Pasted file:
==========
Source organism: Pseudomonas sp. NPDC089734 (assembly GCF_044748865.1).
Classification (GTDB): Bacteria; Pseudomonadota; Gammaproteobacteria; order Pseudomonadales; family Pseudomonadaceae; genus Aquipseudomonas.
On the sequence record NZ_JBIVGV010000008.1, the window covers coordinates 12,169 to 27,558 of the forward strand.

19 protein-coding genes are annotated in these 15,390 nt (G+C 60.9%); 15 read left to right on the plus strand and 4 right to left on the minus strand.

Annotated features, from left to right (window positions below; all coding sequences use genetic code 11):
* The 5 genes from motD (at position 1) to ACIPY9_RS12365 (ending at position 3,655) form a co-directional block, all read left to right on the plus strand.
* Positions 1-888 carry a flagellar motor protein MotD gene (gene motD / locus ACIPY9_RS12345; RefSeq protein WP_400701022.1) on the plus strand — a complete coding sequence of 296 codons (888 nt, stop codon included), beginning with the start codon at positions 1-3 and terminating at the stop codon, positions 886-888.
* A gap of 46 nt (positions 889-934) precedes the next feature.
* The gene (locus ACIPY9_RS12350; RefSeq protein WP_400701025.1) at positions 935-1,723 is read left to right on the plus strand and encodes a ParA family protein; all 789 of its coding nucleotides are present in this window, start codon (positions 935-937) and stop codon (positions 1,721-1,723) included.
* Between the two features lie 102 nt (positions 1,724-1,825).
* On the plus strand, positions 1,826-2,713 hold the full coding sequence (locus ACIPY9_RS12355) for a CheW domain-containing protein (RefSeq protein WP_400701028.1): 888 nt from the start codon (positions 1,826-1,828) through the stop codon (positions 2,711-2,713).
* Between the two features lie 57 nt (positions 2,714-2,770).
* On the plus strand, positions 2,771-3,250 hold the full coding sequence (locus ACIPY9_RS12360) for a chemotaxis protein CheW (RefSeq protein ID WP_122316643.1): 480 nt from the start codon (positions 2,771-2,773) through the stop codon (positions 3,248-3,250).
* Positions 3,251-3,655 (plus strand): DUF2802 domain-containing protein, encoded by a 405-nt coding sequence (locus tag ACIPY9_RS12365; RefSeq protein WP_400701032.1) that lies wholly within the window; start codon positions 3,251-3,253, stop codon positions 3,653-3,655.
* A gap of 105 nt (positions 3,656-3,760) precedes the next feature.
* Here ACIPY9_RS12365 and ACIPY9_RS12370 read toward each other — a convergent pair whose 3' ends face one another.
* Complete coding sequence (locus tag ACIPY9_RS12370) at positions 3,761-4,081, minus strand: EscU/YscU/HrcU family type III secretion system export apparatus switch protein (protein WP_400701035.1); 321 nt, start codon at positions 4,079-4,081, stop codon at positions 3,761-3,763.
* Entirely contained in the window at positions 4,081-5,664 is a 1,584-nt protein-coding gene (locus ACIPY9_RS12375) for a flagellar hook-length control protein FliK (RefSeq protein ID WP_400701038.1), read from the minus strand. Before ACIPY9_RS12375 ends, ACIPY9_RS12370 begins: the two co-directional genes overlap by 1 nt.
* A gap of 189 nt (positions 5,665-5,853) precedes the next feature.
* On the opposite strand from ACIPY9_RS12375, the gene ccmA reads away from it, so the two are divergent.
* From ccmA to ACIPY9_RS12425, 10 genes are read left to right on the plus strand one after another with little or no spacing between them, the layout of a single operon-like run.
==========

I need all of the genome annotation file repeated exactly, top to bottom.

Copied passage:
Source organism: Pseudomonas sp. NPDC089734 (assembly GCF_044748865.1).
Classification (GTDB): Bacteria; Pseudomonadota; Gammaproteobacteria; order Pseudomonadales; family Pseudomonadaceae; genus Aquipseudomonas.
On the sequence record NZ_JBIVGV010000008.1, the window covers coordinates 12,169 to 27,558 of the forward strand.

19 protein-coding genes are annotated in these 15,390 nt (G+C 60.9%); 15 read left to right on the plus strand and 4 right to left on the minus strand.

Annotated features, from left to right (window positions below; all coding sequences use genetic code 11):
* The 5 genes from motD (at position 1) to ACIPY9_RS12365 (ending at position 3,655) form a co-directional block, all read left to right on the plus strand.
* Positions 1-888 carry a flagellar motor protein MotD gene (gene motD / locus ACIPY9_RS12345; RefSeq protein WP_400701022.1) on the plus strand — a complete coding sequence of 296 codons (888 nt, stop codon included), beginning with the start codon at positions 1-3 and terminating at the stop codon, positions 886-888.
* A gap of 46 nt (positions 889-934) precedes the next feature.
* The gene (locus ACIPY9_RS12350; RefSeq protein WP_400701025.1) at positions 935-1,723 is read left to right on the plus strand and encodes a ParA family protein; all 789 of its coding nucleotides are present in this window, start codon (positions 935-937) and stop codon (positions 1,721-1,723) included.
* Between the two features lie 102 nt (positions 1,724-1,825).
* On the plus strand, positions 1,826-2,713 hold the full coding sequence (locus ACIPY9_RS12355) for a CheW domain-containing protein (RefSeq protein WP_400701028.1): 888 nt from the start codon (positions 1,826-1,828) through the stop codon (positions 2,711-2,713).
* Between the two features lie 57 nt (positions 2,714-2,770).
* On the plus strand, positions 2,771-3,250 hold the full coding sequence (locus ACIPY9_RS12360) for a chemotaxis protein CheW (RefSeq protein ID WP_122316643.1): 480 nt from the start codon (positions 2,771-2,773) through the stop codon (positions 3,248-3,250).
* Positions 3,251-3,655 (plus strand): DUF2802 domain-containing protein, encoded by a 405-nt coding sequence (locus tag ACIPY9_RS12365; RefSeq protein WP_400701032.1) that lies wholly within the window; start codon positions 3,251-3,253, stop codon positions 3,653-3,655.
* A gap of 105 nt (positions 3,656-3,760) precedes the next feature.
* Here ACIPY9_RS12365 and ACIPY9_RS12370 read toward each other — a convergent pair whose 3' ends face one another.
* Complete coding sequence (locus tag ACIPY9_RS12370) at positions 3,761-4,081, minus strand: EscU/YscU/HrcU family type III secretion system export apparatus switch protein (protein WP_400701035.1); 321 nt, start codon at positions 4,079-4,081, stop codon at positions 3,761-3,763.
* Entirely contained in the window at positions 4,081-5,664 is a 1,584-nt protein-coding gene (locus ACIPY9_RS12375) for a flagellar hook-length control protein FliK (RefSeq protein ID WP_400701038.1), read from the minus strand. Before ACIPY9_RS12375 ends, ACIPY9_RS12370 begins: the two co-directional genes overlap by 1 nt.
* A gap of 189 nt (positions 5,665-5,853) precedes the next feature.
* On the opposite strand from ACIPY9_RS12375, the gene ccmA reads away from it, so the two are divergent.
* From ccmA to ACIPY9_RS12425, 10 genes are read left to right on the plus strand one after another with little or no spacing between them, the layout of a single operon-like run.